Huawei P9 Lite review: A worthy Moto G4 adversary


Huawei’s smartphone has been in quality and popularity in the most recent period, but until now it has left the low-end partner brand honors. , Changed the past Huawei Votes Lite, a low-cost smartphone intended for gaming in their Moto G4.

P9 Lite is the third P9-branded smartphone we have reviewed recently and least expensive. You do not know it at first sight. Visually and physically, the number of votes for Lite P9 siblings is very similar, however, the cost is only £ 190 – a substantial sum of the cost of P9 is about half the contract price.

Its cute beveled edges and lines are much more expensive for the brothers and it’s just as smooth and slim. Shiny aluminum finish has always supported an all-black drop, deformation of the plastic body, but this is a good thing – I found the votes after picking up the scratches, the background is too easy.

In short, the sub-£ 200 smart phones, Huawei P9 Lite is an extraordinary attraction, if it looks more than the overall performance, more importantly, is more worthy of recognition of the price.


Huawei P9 Lite review: Display

But how about the rest of the phone? Let’s start with the display, which surprisingly given the phone’s “Lite” moniker, near identical to the standard P9’s. It measures the same 5.2in corner to corner and has the same resolution at 1,920 x 1,080 – it wouldn’t surprise me at all to discover it’s the same panel underneath.

Technically, it’s a top-quality display as well. It has a contrast ratio of 1,532:1 which is excellent, and this helps it produce images with plenty of impact. Its sRGB colour gamut coverage of 98% is great to see on a phone this cheap and sees the P9 Lite stretch out a lead over the Moto G4 – our current budget smartphone champion – which achieves a less stellar 90% sRGB coverage.

Peak brightness isn’t bad either at 482cd/m2. Sure, this gloomy British winter weather is hardly the best test, but this sort of figure means it should be readable when the sun eventually does come out to play. It isn’t quite as bright as the Moto G4’s dazzling 539cd/m2 panel, mind.


Huawei P9 Lite review: Performance and battery life

Inside, the Huawei P9 Lite looks to have performance nailed on paper. It has an octa-core Kirin 960 chip clocked at 2GHz and this is paired with 3GB of RAM. On the whole, it’s a reasonably nippy smartphone and with 16GB of onboard storage, (expandable up to 128GB) there’ll be just enough space for those important files and apps, too.

I had no qualms dipping in and out of multiple applications and browsing the web on Chrome was fluid and generally glitch free. It doesn’t feel as slick as its bigger siblings with their speedier Kirin 955 chips but, then again, the Lite is well under half the price of the P9.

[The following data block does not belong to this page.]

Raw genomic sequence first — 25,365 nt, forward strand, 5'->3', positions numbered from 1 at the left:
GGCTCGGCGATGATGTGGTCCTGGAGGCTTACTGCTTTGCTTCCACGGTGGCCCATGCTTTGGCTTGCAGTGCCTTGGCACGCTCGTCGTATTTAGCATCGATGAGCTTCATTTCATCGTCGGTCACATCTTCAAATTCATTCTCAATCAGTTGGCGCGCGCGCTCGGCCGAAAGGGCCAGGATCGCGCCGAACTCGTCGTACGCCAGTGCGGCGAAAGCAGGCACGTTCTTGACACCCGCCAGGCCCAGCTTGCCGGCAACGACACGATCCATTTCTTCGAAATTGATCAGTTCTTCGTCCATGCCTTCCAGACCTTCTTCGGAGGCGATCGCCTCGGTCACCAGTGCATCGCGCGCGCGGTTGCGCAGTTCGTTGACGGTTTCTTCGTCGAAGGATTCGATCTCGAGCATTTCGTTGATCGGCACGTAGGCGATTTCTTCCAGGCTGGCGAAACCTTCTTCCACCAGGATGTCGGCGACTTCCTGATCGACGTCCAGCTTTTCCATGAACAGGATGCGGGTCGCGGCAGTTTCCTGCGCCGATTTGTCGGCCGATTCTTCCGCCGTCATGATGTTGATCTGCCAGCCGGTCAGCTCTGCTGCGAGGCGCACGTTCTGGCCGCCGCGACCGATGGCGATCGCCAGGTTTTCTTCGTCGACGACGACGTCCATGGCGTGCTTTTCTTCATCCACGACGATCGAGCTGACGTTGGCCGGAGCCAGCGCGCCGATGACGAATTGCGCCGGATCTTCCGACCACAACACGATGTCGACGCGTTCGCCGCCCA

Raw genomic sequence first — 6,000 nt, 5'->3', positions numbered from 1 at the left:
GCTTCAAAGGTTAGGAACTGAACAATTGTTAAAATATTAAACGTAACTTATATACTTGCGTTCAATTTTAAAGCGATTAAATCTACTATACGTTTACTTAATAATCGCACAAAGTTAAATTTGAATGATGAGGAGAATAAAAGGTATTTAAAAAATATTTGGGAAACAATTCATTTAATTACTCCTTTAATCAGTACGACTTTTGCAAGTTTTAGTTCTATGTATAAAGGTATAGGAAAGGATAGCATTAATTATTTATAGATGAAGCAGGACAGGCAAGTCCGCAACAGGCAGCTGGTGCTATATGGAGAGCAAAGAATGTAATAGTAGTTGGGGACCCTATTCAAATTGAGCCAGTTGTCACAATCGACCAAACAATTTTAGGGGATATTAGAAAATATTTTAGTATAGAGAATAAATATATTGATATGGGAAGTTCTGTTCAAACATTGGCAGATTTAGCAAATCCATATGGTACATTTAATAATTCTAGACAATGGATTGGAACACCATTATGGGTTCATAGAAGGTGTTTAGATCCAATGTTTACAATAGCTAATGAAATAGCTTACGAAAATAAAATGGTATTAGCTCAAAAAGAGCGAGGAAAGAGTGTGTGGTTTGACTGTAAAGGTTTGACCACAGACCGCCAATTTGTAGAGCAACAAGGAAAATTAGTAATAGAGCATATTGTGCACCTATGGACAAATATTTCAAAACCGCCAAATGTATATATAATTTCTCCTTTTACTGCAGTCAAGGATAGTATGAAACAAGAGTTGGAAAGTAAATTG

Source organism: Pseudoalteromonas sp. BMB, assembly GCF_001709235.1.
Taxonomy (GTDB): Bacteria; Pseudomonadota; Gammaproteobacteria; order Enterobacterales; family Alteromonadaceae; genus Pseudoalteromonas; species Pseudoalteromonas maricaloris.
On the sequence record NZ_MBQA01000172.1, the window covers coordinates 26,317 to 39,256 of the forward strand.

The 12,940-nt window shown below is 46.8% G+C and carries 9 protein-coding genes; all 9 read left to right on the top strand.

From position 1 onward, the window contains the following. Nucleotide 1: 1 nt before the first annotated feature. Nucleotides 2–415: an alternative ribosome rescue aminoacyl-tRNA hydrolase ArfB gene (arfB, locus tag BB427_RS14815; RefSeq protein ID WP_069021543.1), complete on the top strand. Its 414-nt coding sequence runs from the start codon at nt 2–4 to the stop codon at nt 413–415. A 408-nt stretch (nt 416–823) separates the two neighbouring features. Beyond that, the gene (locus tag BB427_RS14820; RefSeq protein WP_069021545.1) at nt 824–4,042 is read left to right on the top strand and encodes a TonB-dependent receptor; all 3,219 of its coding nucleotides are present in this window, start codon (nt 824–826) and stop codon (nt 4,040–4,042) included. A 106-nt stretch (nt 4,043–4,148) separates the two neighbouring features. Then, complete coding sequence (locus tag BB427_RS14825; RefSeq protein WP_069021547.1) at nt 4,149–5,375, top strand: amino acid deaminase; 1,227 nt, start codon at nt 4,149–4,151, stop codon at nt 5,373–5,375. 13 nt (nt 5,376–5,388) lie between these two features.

Benchmark results are decent if not earth-shattering. The phone achieved a single-core score of 770 and a multi-core result of 3,359 in GeekBench 4. Running the Peacekeeper browser benchmark returned a score of 1,105. Both scores place it ahead of the Moto G4.

The P9 Lite comes up top trumps in games performance, too. An on-screen score of 8.3fps in the GFXBench Manhattan test might not sound like much but Moto’s G4 barely scraped by at 7. In-game performance wasn’t too detracting, with the slightest of frame drops only once the screen was crammed with enemies and laser blasts in Sky Force: Reloaded. All other games, such as Threes! worked without a hitch.

It’s a shame then, that the P9’s battery life isn’t up to snuff. Lasting just over 9hrs in our continuous video playback test, it lags only slightly behind the similarly priced Wileyfox Swift, and it’s and well behind the Moto G4’s long-lasting 13hrs and 39mins.

Considering the phone’s battery is quite large at 3,000mAh this is a disappointing outcome, especially when the regular P9 squeezed out more than 11hrs in the same test. You can expect to have to reach for the charger before you go to bed most days.


Huawei P9 Lite review: Camera

Another of the Huawei P9 Lite’s downsides lies in its 12-megapixel rear camera. It simply isn’t a patch on the Moto G4’s.

Despite sharing the same resolution, the P9 Lite’s camera suffered from smeared out details, even in well-lit scenes. Outdoor shots paled in comparison to the Moto G4’s and on a sunny winter’s day photographs looked noticeably gloomy, lacking any real vibrancy. In our main outdoor test shots, captured in the streets of Fitzrovia, central London, the brickwork on buildings was blurry and images were disappointingly under-exposed. Even the phone’s HDR mode, which can often fix these sort of issues, did very little to rectify the problems.

Likewise, indoor shots were a cause for concern. Detail levels in low-light conditions were terrible, with objects in our still life arrangement again lacking detail. In fact, images were far too grainy across the board and while the flash did help out a little the results still weren’t wonderful. There isn’t any way of fine-tuning your snaps either as the P9 Lite lacks the “pro” mode of the full-blown P9.


Huawei P9 Lite review: Verdict

Start everything is fine. Huawei P9 Lite’s appearance, performance and display all promise great things when I started to write this comment, especially considering the price of the phone sub-£ 200. I even think this could challenge the Moto G4’s best budget smartphone for honors.

While this is a good low-cost cell phone, some key things get back, namely battery life and apparent mediocre cameras.

As a result, Moto G4 should still be your first port of call, at least for budget buyers. It has a better camera, a more durable battery and much cheaper. The king is not dead.


Related Posts